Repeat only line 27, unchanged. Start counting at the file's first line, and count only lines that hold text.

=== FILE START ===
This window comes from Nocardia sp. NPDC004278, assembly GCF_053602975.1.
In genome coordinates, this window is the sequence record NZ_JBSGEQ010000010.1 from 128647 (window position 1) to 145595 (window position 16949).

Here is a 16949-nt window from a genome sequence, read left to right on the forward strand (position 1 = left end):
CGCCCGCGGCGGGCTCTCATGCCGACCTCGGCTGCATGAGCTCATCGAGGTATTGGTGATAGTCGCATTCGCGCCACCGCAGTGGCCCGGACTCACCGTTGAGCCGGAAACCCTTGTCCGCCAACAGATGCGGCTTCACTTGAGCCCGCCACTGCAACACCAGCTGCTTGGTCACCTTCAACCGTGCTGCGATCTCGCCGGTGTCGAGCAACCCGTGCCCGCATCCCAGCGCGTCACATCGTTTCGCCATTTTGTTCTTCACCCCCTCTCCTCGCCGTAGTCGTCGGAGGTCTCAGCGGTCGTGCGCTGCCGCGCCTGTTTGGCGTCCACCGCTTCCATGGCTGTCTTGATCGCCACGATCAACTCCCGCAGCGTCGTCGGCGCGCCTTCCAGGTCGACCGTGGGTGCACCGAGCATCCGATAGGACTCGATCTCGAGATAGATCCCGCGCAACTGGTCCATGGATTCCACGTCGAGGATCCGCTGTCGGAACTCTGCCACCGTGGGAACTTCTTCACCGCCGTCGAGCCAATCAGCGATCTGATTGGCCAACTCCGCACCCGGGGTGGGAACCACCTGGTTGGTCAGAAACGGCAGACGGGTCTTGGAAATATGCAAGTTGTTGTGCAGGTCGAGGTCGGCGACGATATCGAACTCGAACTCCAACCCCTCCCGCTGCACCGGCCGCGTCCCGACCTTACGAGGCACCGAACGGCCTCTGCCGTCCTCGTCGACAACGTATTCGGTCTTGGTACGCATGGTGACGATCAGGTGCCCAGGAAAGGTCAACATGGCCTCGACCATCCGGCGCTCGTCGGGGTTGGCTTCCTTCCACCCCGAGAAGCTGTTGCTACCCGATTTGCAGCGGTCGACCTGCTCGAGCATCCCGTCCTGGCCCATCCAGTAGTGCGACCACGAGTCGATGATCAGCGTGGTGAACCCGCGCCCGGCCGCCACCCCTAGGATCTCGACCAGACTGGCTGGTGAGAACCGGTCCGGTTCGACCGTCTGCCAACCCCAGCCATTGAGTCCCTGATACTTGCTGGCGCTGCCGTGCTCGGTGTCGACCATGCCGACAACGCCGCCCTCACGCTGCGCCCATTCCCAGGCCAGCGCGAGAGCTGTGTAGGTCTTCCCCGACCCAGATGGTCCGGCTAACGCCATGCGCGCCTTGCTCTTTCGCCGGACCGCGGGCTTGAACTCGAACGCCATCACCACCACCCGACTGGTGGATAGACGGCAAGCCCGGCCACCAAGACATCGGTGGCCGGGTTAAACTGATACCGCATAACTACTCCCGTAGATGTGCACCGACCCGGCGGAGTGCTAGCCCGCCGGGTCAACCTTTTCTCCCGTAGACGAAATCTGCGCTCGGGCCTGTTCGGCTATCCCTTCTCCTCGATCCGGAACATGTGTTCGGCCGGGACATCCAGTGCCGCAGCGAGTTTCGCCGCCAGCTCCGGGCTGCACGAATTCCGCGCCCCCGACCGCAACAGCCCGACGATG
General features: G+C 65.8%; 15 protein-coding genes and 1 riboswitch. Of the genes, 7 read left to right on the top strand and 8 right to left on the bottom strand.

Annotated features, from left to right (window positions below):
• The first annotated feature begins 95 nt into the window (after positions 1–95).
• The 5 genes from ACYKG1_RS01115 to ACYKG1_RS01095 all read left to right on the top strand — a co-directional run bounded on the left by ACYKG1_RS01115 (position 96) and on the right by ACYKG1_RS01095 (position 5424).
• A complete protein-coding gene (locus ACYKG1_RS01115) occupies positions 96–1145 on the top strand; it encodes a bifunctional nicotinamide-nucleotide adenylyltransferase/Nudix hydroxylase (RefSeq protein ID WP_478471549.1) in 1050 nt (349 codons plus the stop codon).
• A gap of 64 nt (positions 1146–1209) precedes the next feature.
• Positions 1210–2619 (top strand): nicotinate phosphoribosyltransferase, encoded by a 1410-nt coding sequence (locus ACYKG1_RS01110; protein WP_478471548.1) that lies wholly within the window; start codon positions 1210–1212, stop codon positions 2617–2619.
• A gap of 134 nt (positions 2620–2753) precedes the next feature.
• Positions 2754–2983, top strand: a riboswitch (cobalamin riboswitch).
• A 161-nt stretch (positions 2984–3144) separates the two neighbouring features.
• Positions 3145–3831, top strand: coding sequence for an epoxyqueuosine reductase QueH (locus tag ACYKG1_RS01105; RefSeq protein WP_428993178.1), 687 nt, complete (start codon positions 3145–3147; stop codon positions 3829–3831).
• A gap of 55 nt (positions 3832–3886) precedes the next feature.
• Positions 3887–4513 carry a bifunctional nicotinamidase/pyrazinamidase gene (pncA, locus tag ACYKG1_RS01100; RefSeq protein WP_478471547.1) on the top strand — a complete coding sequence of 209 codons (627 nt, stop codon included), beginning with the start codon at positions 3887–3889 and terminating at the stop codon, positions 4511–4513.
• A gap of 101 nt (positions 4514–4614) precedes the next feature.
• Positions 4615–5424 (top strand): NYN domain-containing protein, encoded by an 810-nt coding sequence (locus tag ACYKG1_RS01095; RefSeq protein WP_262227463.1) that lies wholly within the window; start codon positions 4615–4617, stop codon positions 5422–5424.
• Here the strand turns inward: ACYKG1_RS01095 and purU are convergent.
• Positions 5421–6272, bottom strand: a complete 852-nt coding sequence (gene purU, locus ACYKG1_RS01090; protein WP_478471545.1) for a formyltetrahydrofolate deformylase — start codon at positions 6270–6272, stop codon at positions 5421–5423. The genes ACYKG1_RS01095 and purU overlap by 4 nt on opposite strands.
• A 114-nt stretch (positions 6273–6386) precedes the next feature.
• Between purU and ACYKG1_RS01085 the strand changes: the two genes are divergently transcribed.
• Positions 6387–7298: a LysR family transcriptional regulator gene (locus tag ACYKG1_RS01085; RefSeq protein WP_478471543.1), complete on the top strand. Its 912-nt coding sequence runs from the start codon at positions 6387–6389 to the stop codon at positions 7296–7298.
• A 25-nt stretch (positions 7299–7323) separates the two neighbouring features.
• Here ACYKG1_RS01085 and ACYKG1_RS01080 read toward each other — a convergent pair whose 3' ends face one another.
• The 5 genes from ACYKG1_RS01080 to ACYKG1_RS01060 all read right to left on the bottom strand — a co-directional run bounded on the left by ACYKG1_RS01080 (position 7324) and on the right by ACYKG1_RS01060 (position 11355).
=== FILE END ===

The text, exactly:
• The 5 genes from ACYKG1_RS01080 to ACYKG1_RS01060 all read right to left on the bottom strand — a co-directional run bounded on the left by ACYKG1_RS01080 (position 7324) and on the right by ACYKG1_RS01060 (position 11355).